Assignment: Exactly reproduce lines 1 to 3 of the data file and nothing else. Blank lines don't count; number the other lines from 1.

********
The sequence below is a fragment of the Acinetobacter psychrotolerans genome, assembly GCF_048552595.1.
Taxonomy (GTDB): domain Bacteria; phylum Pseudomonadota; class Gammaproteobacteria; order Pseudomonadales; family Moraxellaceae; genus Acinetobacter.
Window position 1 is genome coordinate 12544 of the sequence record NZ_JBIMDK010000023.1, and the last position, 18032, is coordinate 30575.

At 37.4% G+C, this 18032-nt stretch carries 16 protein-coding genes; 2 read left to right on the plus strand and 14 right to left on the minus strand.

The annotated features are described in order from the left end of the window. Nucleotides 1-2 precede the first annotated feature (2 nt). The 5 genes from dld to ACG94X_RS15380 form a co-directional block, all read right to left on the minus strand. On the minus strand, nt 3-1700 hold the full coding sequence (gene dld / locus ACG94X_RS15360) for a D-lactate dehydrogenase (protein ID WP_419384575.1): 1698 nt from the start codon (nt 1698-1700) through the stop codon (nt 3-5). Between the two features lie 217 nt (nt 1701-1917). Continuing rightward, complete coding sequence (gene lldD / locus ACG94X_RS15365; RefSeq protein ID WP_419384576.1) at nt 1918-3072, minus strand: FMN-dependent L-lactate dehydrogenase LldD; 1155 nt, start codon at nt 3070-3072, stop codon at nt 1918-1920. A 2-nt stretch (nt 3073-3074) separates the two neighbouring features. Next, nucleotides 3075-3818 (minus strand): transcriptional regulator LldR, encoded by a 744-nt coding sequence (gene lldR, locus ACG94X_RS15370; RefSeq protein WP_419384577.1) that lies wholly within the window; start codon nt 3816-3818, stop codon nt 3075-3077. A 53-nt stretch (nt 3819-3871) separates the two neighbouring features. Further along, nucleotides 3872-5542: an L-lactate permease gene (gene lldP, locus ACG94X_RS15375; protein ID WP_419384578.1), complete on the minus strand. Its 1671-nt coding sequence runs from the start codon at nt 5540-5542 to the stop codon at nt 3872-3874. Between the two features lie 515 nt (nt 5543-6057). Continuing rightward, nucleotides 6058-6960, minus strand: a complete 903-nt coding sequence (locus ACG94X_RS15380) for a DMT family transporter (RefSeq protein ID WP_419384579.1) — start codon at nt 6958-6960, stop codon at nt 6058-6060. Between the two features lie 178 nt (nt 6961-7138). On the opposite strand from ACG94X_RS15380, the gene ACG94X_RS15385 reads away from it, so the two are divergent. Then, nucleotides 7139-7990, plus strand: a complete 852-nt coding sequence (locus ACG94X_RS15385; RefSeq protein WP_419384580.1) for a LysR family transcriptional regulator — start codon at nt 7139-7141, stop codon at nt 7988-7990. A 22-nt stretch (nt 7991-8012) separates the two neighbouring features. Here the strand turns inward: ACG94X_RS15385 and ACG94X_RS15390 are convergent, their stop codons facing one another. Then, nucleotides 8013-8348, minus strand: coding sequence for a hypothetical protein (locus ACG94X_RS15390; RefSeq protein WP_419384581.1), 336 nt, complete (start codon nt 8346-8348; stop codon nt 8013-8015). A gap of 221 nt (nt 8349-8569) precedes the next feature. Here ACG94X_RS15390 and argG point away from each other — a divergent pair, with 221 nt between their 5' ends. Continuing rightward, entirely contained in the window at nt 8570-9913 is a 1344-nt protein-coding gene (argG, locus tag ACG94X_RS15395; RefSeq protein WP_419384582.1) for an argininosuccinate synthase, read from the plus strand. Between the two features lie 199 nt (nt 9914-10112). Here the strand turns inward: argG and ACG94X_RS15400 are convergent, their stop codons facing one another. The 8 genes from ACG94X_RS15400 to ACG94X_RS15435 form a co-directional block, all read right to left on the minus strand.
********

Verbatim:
The sequence below is a fragment of the Acinetobacter psychrotolerans genome, assembly GCF_048552595.1.
Taxonomy (GTDB): domain Bacteria; phylum Pseudomonadota; class Gammaproteobacteria; order Pseudomonadales; family Moraxellaceae; genus Acinetobacter.
Window position 1 is genome coordinate 12544 of the sequence record NZ_JBIMDK010000023.1, and the last position, 18032, is coordinate 30575.